The issue is neither about diplomacy nor about power politics between EPRDF and TPLF. At its core is the nature of the Ethiopian state and its future. It is symptomatic of the coming anarchic political relations between regional states ruled by a party opposed to a ruling party at the Federal level. It signals considerable turbulent undercurrent beneath the unruffled surface of what supporters of the new leadership now call transitional period.
Suffice to say that the recent odd actions on visiting foreign delegations, the fake news by Walta Information Center on the death of the Vice President of Tigray, the decisions to merge the Ethiopian People’s Revolutionary Democratic Front (EPRDF) ruling coalition, and the investigation outcomes on the assassinations of the late Chief of Staff of the Ethiopian National Defence Forces General Seare Mekonnen, the President of Amhara National Regional State Dr Ambachew Mekonnen and others have once again ignited a longstanding debate on Tigray’s relations with the rest of Ethiopia.
The root cause of this grave political escalation is the mutual assured distrust that characterizes the relations between Tigray and the federal movement at this moment in time. But where will this escalation end?
The Tigray Quandary
For some time now, Tigray has been holding a conversation with itself, as it did in 1989 and early 1990s when a significant number of TPLF fighters refused to move south beyond Tigray’s regional border, claiming that other communities in Ethiopia needed to fight against the Derg military regime and liberate their areas as Tigray had done. As a consequence of that refusal, the military advance to remove the Derg from Addis Abeba was delayed for months.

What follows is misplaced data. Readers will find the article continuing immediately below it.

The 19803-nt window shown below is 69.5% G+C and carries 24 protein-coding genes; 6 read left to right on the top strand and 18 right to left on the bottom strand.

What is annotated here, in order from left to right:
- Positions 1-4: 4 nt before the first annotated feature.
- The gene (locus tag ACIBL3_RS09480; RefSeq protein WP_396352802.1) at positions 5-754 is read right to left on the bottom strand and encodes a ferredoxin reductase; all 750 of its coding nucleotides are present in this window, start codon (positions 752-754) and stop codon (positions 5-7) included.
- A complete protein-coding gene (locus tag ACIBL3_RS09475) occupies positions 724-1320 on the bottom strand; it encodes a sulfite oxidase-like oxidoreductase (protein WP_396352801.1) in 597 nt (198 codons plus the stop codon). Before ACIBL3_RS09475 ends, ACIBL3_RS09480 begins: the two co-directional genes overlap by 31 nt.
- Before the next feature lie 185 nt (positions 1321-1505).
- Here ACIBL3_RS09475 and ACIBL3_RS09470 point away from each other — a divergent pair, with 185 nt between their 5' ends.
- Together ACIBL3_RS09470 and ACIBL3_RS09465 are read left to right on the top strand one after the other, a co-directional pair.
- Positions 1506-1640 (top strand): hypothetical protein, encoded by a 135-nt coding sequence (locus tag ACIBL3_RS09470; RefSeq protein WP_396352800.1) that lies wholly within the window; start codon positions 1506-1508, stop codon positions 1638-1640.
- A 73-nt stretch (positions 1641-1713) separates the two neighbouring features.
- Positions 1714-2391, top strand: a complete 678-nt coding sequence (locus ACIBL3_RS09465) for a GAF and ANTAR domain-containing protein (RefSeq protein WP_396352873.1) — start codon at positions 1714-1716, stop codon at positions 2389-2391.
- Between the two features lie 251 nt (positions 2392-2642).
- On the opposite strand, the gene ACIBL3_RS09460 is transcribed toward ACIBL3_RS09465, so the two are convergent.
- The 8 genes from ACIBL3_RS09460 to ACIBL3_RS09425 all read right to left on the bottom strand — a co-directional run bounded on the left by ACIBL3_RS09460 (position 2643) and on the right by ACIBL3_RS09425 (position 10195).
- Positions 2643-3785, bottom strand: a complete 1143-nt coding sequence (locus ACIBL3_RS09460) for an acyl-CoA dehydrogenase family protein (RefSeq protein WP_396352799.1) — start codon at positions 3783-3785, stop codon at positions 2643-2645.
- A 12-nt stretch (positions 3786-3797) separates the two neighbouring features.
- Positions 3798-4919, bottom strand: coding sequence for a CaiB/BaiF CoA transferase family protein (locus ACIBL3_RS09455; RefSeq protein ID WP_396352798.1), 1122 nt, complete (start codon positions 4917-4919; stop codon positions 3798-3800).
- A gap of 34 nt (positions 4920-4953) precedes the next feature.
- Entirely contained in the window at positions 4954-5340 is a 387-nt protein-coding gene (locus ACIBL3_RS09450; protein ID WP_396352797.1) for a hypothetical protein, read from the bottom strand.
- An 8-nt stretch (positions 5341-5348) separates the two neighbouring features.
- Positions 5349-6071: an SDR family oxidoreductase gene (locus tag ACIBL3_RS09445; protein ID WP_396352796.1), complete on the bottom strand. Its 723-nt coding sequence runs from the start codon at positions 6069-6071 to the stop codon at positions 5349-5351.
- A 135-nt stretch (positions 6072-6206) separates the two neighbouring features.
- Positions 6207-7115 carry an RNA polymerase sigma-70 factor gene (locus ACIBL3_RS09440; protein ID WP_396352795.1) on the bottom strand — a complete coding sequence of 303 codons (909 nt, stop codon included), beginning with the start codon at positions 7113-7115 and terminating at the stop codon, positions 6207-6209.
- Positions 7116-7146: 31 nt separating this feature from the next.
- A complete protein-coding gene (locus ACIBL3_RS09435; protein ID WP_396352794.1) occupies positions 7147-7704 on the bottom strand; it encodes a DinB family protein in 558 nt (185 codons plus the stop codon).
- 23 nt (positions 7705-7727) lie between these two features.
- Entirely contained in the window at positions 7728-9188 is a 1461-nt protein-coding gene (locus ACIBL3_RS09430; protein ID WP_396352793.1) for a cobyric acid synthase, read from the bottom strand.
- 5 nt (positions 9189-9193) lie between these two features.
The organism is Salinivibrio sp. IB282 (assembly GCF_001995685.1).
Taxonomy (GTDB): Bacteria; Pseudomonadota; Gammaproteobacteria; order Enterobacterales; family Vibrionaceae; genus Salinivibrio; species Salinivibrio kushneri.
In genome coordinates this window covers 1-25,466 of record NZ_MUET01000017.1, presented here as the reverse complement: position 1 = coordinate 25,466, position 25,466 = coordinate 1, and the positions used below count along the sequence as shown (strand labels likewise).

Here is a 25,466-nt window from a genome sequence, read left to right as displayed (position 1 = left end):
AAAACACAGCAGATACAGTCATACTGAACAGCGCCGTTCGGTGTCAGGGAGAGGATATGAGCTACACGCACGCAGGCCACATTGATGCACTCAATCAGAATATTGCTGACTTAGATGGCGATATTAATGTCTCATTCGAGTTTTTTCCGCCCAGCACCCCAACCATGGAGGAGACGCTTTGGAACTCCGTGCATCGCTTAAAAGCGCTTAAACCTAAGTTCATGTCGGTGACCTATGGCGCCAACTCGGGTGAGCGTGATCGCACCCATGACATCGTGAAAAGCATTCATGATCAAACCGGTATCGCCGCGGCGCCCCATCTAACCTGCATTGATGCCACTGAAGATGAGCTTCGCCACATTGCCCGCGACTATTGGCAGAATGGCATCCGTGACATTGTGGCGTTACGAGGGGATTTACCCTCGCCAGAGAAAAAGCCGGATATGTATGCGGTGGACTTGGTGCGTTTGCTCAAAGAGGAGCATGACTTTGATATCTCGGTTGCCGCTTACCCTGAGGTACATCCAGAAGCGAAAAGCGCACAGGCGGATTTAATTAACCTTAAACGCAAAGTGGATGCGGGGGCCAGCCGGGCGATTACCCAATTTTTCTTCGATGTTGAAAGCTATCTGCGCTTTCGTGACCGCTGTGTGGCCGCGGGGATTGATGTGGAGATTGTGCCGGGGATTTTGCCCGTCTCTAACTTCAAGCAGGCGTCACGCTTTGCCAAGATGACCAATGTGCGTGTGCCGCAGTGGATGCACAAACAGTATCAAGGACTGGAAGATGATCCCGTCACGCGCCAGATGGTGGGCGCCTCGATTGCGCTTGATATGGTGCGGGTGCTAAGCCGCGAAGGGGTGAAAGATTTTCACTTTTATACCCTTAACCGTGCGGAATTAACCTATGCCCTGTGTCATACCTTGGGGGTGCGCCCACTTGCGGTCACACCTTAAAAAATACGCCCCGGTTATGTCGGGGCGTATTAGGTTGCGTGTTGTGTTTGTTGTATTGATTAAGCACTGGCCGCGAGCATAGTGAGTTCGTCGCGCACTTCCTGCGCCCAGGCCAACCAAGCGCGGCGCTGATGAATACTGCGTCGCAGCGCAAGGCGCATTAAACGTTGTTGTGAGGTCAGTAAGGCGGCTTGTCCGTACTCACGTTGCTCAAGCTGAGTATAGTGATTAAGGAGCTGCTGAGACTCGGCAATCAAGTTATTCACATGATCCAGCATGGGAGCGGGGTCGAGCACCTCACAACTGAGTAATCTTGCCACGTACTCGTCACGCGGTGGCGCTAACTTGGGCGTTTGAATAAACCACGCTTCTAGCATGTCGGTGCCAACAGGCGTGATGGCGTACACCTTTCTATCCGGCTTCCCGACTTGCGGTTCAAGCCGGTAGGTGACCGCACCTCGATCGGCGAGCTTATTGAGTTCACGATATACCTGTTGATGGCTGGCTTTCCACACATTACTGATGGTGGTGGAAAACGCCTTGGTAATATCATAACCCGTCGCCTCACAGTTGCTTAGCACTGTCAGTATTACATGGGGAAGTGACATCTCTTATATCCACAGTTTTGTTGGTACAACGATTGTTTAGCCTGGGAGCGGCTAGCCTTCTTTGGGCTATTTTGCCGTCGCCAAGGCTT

It should be recalled that Tigray Vice President Debretsion Gebremicahel acknowledged in a recent interview that there was growing public sentiment in the region towards secession from Ethiopia. A former President of Tigray, Gebru Asrat, confirmed this in another, more recent interview.
Although by no means a revelation, the admission came as a surprise to some scholars, Ethiopian and foreign alike. Given the historical record and the recent role played by Tigray in Ethiopia’s nationhood and federation, it was no surprise that some observers considered talk of secession a bluff.